Skip to main content

About Brian A. Hoey, Ph.D., Administrator, Professor and Ethnographer

I am the Dean of the Honors College and a Professor of Anthropology at Marshall University in Huntington, West Virginia. My administrative work focuses on encouraging and supporting both faculty and students to help make the college an incubator of innovative pedagogy, inspirational leadership, and meaningful service to the communities of which we are apart. As faculty, my ethnographic research encompasses a number of themes including personhood and place, migration, narrative identity and life-transition, community building, and negotiations between work, family, and self in different social, historical, and environmental contexts. My research has focused increasingly on health outcomes (both physical and psychological) shaped by a different abiotic, biotic, and cultural factors at the individual and collective levels.
As evidence of this shift, my most recent research entails extended oral history and collaborative ethnographic work in the context of a jointly conceptualized and researched study with more than fifty different people across various positions in academia and local communities. This study has lead to an innovative book titled "I’m Afraid of That Water." It foregrounds the ongoing concerns of West Virginians and people in comparable situations in places such as Flint, Michigan who are confronted by the problem of toxic contamination, where thresholds for official safety may be crossed, but a genuine return to normality is elusive
Other local research has been concerned with migration, community development, and economic restructuring here in the Appalachian region of the United States. Despite a recent history of often bleak economic conditions and an continued mixed prospects, the communities like Huntington, West Virginia (the hometown of  Marshall University) are perfect places to conduct research on new forms of work, entrepreneurship, community building, and the marketing of place according to emerging cultural and economic models that may stand in sharp contrast to the dominant order of the Industrial Era. In an area where plant closings and grim economic forecasts became commonplace over the past several decades, innovation which challenges conventional wisdom should not surprise us.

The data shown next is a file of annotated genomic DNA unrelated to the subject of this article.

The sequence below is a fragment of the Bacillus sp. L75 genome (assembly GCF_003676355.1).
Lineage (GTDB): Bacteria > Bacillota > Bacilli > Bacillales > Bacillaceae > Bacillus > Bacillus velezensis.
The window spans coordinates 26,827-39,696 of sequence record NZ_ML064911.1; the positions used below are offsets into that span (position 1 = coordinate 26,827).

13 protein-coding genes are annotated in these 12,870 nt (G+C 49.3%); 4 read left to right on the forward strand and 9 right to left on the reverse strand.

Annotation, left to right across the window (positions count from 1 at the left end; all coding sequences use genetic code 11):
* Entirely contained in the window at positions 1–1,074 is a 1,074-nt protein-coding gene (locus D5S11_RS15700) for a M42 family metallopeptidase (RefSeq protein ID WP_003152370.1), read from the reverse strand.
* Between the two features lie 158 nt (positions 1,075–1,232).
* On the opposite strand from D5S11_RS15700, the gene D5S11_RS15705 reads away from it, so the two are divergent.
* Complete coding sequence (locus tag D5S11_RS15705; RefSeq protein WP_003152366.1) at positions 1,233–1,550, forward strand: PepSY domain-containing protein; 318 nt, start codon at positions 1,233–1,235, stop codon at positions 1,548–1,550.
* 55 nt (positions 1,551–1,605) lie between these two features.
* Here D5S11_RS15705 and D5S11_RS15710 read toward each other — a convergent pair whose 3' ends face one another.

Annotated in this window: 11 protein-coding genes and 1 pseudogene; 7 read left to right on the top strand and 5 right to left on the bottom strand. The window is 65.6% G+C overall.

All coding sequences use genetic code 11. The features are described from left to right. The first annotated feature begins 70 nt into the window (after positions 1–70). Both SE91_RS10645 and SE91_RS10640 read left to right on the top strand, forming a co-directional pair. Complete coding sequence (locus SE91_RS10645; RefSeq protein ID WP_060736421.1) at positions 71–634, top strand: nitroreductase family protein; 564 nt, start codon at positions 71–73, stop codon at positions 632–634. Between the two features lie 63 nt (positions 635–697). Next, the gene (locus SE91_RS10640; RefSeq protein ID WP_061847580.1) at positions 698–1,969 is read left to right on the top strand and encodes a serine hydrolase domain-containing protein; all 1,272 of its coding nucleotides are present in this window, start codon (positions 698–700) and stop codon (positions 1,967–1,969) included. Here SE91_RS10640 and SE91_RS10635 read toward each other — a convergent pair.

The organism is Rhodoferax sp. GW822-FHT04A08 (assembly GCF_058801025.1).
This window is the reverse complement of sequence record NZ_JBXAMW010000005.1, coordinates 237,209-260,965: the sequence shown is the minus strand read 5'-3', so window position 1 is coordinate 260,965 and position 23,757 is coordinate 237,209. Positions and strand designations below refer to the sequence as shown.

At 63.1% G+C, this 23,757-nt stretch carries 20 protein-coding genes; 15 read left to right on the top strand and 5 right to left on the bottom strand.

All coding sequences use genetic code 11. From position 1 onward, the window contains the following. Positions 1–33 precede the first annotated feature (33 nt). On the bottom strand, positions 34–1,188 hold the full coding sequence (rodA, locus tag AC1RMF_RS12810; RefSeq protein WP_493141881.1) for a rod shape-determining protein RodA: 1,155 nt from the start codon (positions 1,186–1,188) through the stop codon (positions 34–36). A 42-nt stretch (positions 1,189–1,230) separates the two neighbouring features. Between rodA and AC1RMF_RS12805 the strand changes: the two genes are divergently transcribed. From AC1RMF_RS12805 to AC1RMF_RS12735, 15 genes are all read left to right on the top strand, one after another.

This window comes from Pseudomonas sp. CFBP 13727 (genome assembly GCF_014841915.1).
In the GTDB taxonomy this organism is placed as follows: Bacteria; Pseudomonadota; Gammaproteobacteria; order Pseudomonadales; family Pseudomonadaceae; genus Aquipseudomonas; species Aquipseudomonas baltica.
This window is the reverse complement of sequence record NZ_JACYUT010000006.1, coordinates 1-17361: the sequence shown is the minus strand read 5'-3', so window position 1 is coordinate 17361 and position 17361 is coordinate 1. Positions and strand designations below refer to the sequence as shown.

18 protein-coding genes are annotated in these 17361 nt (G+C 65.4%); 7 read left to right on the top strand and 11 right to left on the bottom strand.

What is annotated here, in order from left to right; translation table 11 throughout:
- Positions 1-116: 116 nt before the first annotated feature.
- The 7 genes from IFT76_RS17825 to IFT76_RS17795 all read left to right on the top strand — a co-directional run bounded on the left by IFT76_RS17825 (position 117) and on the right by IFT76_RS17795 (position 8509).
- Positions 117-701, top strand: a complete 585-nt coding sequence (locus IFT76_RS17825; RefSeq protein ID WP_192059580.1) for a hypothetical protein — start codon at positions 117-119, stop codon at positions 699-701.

My long-term project in Northwest Lower Michigan has explored non-economic or “lifestyle” migration where downsized and downshifting  workers relocate as a means of starting over. Other research considered how therapeutic ideals are attached to particular physical settings–including purposive communities that range from 19th century moral treatment asylums to today’s new urbanist developments. As a Fulbright Scholar in Indonesia in the late 1990s, I studied the contested nature of constructing personally and culturally meaningful space within the process of creating imagined and intentional community in far-flung agrarian settlements within a government migration program.


December 2022 - Present Dean, Marshall University ‐ Honors College
August 2012 - Present Faculty Affiliate, Marshall University ‐ International Health Track, Department of Family and Community Health
August 2007 - Present Faculty in Anthropology, Marshall University ‐ Department of Sociology & Anthropology
September 2021 - November 2022 Interim Dean, Marshall University ‐ Honors College
July 2018 - August 2021 Associate Dean, Marshall University ‐ Honors College

Curriculum Vitae

Research Interests

Bio-cultural approaches to health, culture and environment, economic restructuring and community development, collaborative ethnography, ethnographic methods, migration

Enter a valid date range.

Enter a valid date range.

Honors and Awards

  • Emerging Crises Oral History Research Fund Grant
  • Alfred P. Sloan Foundation Early Career Work and Family Scholar
  • Alfred P. Sloan Foundation Center for the Study of Working Families Fellowship
  • Fulbright Fellowship to the Republic of Indonesia
  • United States Department of Education Foreign Language and Area Studies Fellowship
  • Distinguished Artists and Scholars Award


  • US Culture and the Changing Family
  • Disease in Evolutionary and Cultural History
  • Human Ecology
  • Health, Culture and Society
  • Ethnographic Research
  • Disaster, Culture & Health
  • Design Planning & Health
  • Culture and Environment
  • Cultural Anthropology


1994 - 2002 PhD, University of Michigan ‐ Anthropology
September 1993 - June 1994 Certificate in Indonesian Language, Fellow, Cornell University ‐ Southeast Asia Program, FALCON
1986 - 1990 BA, College of the Atlantic ‐ Human Ecology

Contact Information

The Honors College
Marshall University
One John Marshall Drive
Huntington, West Virginia


Books (3)

Report (1)

Contributions to Books (10)

Articles (9)

Paper Presentations (as submitted through the Marshall Digital Scholar system only) (6)